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Badges of Fraud

It is worthwhile to be reminded of the test for setting aside a transfer of property under the Fraudulent Conveyances Act.

In the recent decision of Anisman v. Drabinsky 2020 ONSC 1197, Justice E. M. Morgan confirmed “the test for whether a transfer of the Property is rendered void under section 2 of the FCA is one of intent: was the transfer of title done in order to defeat creditors?” [64].

The Court further confirmed “if there was an intention to defeat creditors, then it does not matter whether it was to defeat present or future creditors”: Incondo Building Corporation v Sloan, 2014 ONSC 4018, at para 48. All creditors of Mr. Drabinsky’s, including the Plaintiff (who in any case was already a creditor when the transfer occurred), could bring this claim. But to succeed they must establish that the transfer was done with intent to defeat the transferor’s creditors, and not just that it has this effect: Bank of Nova Scotia v Holland, [1979] OJ No 1190, at para. 12. [65].”

Justice Morgan noted that “Over the years, the courts have developed a list of indicia of fraudulent intent, allowing an assessment of the debtor’s subjective perspective to be inferred from objective criteria. These factors, or “badges of fraud”, must be considered as at the time of the impugned transaction: CIBC v Boukalis 1987 CarswellBC 513, at p. 4 (BCCA). [66].”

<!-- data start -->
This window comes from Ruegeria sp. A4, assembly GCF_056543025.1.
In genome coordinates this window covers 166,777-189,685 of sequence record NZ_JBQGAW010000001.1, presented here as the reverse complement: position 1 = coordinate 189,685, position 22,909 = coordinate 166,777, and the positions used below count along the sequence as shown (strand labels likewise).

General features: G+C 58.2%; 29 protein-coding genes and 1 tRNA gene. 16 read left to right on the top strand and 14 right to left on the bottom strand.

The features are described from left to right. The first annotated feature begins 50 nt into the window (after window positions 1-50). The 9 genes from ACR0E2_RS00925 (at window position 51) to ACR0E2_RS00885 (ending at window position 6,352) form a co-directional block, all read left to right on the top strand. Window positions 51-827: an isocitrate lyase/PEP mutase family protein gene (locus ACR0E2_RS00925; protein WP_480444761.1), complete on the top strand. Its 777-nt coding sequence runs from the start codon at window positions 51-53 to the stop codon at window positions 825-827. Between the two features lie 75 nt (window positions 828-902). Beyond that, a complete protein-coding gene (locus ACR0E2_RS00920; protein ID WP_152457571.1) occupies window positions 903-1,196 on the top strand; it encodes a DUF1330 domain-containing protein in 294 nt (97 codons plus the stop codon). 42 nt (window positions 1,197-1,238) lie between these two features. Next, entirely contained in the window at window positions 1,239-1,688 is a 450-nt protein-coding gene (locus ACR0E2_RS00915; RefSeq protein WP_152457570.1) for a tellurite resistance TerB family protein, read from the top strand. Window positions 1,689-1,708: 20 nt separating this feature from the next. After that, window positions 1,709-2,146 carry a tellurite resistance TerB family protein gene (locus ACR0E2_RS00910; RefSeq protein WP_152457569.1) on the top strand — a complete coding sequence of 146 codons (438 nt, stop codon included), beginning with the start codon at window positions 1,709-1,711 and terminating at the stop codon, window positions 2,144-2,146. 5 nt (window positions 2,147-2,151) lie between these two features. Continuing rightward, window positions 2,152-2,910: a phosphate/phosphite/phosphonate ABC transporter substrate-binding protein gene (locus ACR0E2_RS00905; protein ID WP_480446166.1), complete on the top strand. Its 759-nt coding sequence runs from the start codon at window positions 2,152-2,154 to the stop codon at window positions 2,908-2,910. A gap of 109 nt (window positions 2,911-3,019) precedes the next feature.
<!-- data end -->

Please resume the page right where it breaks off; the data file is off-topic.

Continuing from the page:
These “badges of fraud” were established more than four hundred years ago:

[67] “The badges of fraud derive from Twyne’s Case (1601) 76 E.R. 809.  As interpreted by modern courts, the badges of fraud include:

(d)  the donor continued in possession and continued to use the property as his own;

(e)  the transaction was secret;

(f)  the transfer was made in the face of threatened legal proceedings;

(g)  the transfer documents contained false statements as to consideration;

(h)  the consideration is grossly inadequate;

(i)  there is unusual haste in making the transfer;

(j)  some benefit is retained under the settlement by the settlor;

(k)  embarking on a hazardous venture; and

(l)  a close relationship exists between parties to the conveyance.”

In the present case Mr. Drabinsky and his wife transferred their jointly owned property to his wife for nominal consideration.

The Court found that given “the timing and the way the transfer was done, many of the badges of fraud were present [68]” and the transfer was set aside as void as against the Plaintiff and other creditors.

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